Faculty and staff members might encounter students with mental health needs. Listed below are some steps to assist students and refer them to helpful resources.
Recognizing the warning signs of a student in distress does not require special training or expertise. It does, however, require an awareness of symptoms. Not everyone will directly state that something is wrong, but language and behaviors often do. Look for recent changes in the following areas:
→ Shows up for an event or class, but leaves early
→ Makes excuses to avoid social opportunities
→ Doesn't seem to connect with others
→ Skips class frequently
→ Stays in room or bed all day
→ Avoids eye-contact
→ Intends to harm self or someone else
→ Expresses a hopeless or negative outlook
→ Blames self or others for mood/behavior
→ Speaks in confused or disorganized way
MAJOR CHANGES IN MOOD OR BEHAVIOR
→ Appears agitated, depressed, "checked-out," uptight or on edge
→ Neglects personal hygiene or appearance
→ Increased use of alcohol or drugs
→ Significant weight gain or loss
→ Increased sleep or inability to sleep nearly every day
→ Decreased ability to concentrate
Don't be afraid to ask "What's wrong?" or "What's going on?" Simply asking the question won't create a problem where there isn't one. Don't underestimate the importance of listening. Without "doing" anything else, you are providing the support that could help your friend feel heard and understood (maybe for the first time). Face-to-face communication is best, when possible, but any (e.g. email, text) communication is better than none. Some helpful tips:
→ Be Attentive
→ Pay attention to verbal and non-verbal language
→ Convey an accepting attitude (e.g. try not to judge or dismiss the person)
Express concern in a calm, non-judgmental way. Acknowledge that you can see the struggle and that it is appropriate to feel that way.
→ Do say things like: "I'm worried about you. It seems like you haven't been yourself lately."
→ Don't say things like: "It seems like your life's a mess right now."
Keep in mind that struggling with normal life events does not always require counseling. However, if the situation is causing a severe reaction (e.g. the student seems to be spiraling downward or not functioning well) or it has been ongoing for more than a week or two, then a referral to counseling may be appropriate.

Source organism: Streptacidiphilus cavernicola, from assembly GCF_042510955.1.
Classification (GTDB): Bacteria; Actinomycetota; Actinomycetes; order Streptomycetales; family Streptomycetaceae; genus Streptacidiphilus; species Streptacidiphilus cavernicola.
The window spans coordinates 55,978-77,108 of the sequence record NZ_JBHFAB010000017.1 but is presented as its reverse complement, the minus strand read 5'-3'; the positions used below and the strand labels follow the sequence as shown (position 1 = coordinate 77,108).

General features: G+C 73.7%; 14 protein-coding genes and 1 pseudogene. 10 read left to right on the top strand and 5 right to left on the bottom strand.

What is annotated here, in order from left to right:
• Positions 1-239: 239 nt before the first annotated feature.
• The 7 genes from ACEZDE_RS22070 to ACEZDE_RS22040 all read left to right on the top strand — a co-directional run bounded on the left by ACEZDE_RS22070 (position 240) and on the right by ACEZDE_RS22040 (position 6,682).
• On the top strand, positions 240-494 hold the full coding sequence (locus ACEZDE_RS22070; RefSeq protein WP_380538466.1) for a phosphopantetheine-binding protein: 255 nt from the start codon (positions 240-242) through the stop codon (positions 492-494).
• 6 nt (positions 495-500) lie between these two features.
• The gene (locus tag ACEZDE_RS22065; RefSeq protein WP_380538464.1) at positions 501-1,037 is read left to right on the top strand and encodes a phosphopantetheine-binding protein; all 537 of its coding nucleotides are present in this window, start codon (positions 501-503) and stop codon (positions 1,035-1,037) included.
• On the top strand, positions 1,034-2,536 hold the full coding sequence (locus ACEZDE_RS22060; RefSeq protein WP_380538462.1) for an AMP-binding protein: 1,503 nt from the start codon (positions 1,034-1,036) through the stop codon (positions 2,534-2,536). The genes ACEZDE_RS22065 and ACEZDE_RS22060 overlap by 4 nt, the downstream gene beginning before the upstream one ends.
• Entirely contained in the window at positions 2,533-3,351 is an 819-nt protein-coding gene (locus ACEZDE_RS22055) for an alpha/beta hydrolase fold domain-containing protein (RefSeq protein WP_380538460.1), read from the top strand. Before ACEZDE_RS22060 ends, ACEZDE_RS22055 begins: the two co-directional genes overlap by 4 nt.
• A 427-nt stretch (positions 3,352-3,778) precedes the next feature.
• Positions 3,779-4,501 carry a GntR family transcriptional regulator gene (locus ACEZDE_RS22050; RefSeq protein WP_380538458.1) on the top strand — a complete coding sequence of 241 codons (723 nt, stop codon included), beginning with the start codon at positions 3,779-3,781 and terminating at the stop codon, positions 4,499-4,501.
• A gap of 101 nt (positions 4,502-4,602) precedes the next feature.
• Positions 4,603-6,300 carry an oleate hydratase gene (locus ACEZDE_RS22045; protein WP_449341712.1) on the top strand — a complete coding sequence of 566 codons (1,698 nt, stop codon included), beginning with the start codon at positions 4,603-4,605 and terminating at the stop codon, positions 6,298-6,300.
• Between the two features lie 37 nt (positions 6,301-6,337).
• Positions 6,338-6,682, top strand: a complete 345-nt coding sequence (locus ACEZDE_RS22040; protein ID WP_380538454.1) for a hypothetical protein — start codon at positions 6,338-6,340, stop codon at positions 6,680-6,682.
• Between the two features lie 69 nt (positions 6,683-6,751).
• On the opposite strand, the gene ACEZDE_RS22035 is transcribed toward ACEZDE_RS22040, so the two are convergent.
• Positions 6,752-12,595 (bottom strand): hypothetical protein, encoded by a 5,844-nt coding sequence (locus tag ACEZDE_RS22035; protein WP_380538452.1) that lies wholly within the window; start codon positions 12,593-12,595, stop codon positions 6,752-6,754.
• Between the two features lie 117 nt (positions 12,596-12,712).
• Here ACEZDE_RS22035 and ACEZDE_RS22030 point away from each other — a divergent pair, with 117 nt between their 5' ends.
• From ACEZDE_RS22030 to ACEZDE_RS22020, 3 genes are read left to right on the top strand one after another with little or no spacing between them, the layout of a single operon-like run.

The University Counseling Center staff are here to offer help, guidance and support. If you would like to consult with a staff member about how to handle a student's concerns, call (314) 977-TALK (8255).
◊ When should I refer?
- Review the warning signs to determine if any apply to the student. Trust your own intuition even if there are no identifiable signs.
- If you have immediate concerns about a student's safety (i.e. you think he/she might cause harm to self or others), stay with the student and call the Department of Public Safety and Emergency Preparedness (DPSEP) at 314-977-3000 or 911.
- If it is not a life-threatening situation but you are still concerned, you can involve DPSEP and/or accompany the student to the University Counseling Center during regular business hours.
- After hours, there are several options:
- Contact the student's Resident Advisor or Residence Life Professional staff
- Speak to on-call Campus Ministry staff at (314) 630-9197
- Call the Department of Public Safety and Emergency Preparedness at (314) 977-3000
- Consult with an on-call UCC staff member at (314) 977-TALK
◊ How do I refer?
- Encourage the student make an appointment directly if possible. You may want to assist them by dialing the number, wait while the appointment is made or even walk with them to the University Counseling Center.
- Click here for details on how to make an appointment.
Additional information for faculty and staff
The Dean of Students office maintains a comprehensive handbook entitled Responding to Emotionally Distressed Students. This handbook is available here and provides additional, useful feedback on various student issues.